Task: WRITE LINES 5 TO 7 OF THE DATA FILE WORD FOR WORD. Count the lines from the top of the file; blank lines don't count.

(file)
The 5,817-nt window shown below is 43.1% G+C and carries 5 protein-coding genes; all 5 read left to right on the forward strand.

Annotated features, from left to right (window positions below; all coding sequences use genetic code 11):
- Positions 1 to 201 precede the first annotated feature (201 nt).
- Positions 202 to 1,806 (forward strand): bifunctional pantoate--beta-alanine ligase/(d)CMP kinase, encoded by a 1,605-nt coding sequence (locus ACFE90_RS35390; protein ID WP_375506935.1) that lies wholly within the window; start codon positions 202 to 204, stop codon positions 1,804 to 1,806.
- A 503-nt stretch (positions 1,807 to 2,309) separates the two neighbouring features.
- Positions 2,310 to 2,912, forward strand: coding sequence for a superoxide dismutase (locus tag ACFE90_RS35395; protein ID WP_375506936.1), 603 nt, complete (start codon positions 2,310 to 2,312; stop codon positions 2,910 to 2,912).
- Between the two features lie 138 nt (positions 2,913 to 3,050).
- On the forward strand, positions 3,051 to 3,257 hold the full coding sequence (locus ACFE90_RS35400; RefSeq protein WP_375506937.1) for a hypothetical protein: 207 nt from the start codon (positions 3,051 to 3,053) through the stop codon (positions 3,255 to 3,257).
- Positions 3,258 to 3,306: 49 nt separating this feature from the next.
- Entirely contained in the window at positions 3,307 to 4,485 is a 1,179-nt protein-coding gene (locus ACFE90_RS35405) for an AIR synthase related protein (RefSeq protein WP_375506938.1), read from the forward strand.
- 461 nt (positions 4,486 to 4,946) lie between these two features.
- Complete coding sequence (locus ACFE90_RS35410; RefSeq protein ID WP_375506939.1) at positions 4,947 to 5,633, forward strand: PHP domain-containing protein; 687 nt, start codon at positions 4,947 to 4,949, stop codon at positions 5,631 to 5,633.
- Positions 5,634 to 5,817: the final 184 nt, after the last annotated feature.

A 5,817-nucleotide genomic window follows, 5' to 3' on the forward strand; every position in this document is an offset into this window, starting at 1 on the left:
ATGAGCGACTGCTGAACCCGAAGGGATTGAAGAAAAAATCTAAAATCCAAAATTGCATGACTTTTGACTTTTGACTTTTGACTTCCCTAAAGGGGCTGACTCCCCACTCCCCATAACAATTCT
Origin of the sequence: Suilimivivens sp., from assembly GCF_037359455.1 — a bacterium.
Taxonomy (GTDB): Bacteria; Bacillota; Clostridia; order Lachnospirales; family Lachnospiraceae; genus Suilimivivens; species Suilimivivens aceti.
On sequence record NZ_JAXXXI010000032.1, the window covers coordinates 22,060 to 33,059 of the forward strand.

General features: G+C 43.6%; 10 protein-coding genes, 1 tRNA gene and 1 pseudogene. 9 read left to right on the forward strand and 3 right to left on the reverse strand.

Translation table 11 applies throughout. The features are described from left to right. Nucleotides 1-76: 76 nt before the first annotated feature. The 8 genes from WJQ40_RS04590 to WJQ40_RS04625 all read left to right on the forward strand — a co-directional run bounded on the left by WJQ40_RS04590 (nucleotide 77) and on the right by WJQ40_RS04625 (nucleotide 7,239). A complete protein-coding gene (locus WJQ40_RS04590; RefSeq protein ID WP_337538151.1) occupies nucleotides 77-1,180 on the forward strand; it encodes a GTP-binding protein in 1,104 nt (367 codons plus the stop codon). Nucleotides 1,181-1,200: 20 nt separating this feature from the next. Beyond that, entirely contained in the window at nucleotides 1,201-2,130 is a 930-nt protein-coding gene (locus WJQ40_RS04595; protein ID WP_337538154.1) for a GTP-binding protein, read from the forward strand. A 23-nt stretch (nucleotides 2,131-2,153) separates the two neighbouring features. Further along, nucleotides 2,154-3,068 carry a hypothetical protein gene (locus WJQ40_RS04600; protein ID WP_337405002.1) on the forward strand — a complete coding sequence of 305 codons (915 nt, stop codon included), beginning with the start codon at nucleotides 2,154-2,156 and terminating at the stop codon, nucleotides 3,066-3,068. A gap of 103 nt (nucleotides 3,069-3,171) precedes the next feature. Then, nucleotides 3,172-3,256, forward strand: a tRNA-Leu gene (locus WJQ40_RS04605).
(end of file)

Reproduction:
- A 503-nt stretch (positions 1,807 to 2,309) separates the two neighbouring features.
- Positions 2,310 to 2,912, forward strand: coding sequence for a superoxide dismutase (locus tag ACFE90_RS35395; protein ID WP_375506936.1), 603 nt, complete (start codon positions 2,310 to 2,312; stop codon positions 2,910 to 2,912).
- Between the two features lie 138 nt (positions 2,913 to 3,050).